Children were also among the dead after a suspected chemical attack in Douma, a rebel-held area near Damascus, Syria. The pro-opposition Ghouta Media Centre alleged that a helicopter had dropped a barrel bomb containing sarin, while another organisation claimed that a hospital had been hit by a chlorine bomb. Unverified images and videos showed dozens of bodies, including children, many foaming at the nose and mouth, symptoms indicative of exposure to chemical agents. Footage from inside a hospital where people exposed to the attack were taken showed children shaking and having seizures. The World Health Organization has confirmed that 500 people have been treated for symptoms consistent with exposure to toxic chemicals and reported that the death toll includes at least 70 people, with opposition groups claiming that as many as 1,000 people have been affected by the attack. Doctors at the hospital told journalists via WhatsApp that in addition to spasms and secretions from the mouth and nose, they had also treated patients with miosis, or constriction of the pupil, symptoms consistent with exposure to nerve agents. Both Syria and Russia deny the chemical attack took place.



    Conference: Deprivation of Liberty of Children in the Justice System
    Organisation: Leiden University
    Date: 13 April 2018
    Location: Leiden, The Netherlands

    Conference: Genital Autonomy and Children's Rights
    Organisation: Genital Autonomy - America
    Dates: 4-6 May 2018
    Location: San Francisco, United States

    Demonstration: Worldwide Day of Genital Autonomy
    Organisation: Genital Autonomy - America
    Date: 7 May 2018
    Location: San Francisco, United States

    Conference: Access to justice for children in Africa
    Organisation: Defence for Children International and the African Child Policy Forum
    Dates: 8-10 May 2018
    Location: Addis Ababa, Ethiopia

    Call for papers: Shared Parenting, Social Justice and Children´s Rights
    Organisation: International Council on Shared Parenting
    Submission deadline: 15 May 2018
    Location: Strasbourg, France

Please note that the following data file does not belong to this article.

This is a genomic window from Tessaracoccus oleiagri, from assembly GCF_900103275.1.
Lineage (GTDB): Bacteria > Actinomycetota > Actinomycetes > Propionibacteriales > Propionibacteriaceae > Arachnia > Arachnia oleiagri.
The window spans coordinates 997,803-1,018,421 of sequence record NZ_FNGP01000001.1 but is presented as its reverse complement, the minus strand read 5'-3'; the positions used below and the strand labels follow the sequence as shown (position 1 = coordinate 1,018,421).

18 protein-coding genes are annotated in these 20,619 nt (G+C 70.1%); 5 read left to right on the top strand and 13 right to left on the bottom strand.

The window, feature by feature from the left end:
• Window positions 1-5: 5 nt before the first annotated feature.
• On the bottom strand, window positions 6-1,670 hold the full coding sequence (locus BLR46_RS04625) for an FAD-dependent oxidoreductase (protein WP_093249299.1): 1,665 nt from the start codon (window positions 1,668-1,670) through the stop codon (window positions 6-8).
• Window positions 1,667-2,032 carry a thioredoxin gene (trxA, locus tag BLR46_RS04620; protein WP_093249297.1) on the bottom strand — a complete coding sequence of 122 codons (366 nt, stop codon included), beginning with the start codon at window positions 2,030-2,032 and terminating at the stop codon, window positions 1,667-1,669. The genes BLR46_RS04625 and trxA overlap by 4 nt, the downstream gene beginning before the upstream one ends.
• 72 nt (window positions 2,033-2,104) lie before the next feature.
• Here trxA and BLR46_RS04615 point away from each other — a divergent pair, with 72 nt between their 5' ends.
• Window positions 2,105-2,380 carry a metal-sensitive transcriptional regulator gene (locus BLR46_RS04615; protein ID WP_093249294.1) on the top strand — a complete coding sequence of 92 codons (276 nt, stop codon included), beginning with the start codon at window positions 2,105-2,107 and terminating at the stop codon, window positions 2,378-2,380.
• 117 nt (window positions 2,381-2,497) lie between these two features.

Justice for children: World Congress
    Organisation: Terres des hommes et al.
    Dates: 28-30 May 2018
    Location: Paris, France

    Conference: International Refugee Rights
    Organisation: Canadian Council for Refugees
    Date: 7-9 June 2018
    Location: Toronto, Canada 

    Education: International Children's Rights
    Organisation: Leiden University
    Application deadline: 1 April 2018 (non-EU) / 15 June 2018 (EU students)
    Course dates: September 2018 - Summer 2019
    Location: Leiden, The Netherlands

    Education: Certificate of Advanced Studies in Juvenile Justice
    Organisation: University of Geneva
    Registration deadline: 30 June 2018
    Course dates: August 2018 - July 2019
    Location: Online

    Conference: Eurochild Conference 2018 - call for child delegations
    Organisation: Eurochild
    Application deadline: 1 July 2018
    Event dates: 29-31 October 2018
    Location: Opatija, Croatia 

    Conference: Contemporary Childhood - Children in Space, Place and Time
    Organisation: University of Strathclyde
    Application deadline: 27 August 2018
    Event dates: 6-7 September 2018
    Location: Glasgow, United Kingdom


    ESCR-Net: Solidarity and Membership Coordinator
    Application deadline: Rolling  
    Location: New York City, United States

    ESCR-Net: Programme Coordinator for the Strategic Litigation Working Group
    Application deadline: Rolling
    Location: New York, United States



    “And the world’s response? Empty words, feeble condemnations, and a Security Council paralysed by the use of the veto. The world – and in particular the veto-wielding States on the Security Council – need to wake up, and wake up fast, to the irreparable damage that is being done to one of the most important planks of global arms control and prevention of human suffering.”

    - UN High Commissioner for Human Rights Zeid Ra’ad Al Hussein in response to the futility of mere verbal condemnation of the latest chemical attack against civilians in Syria.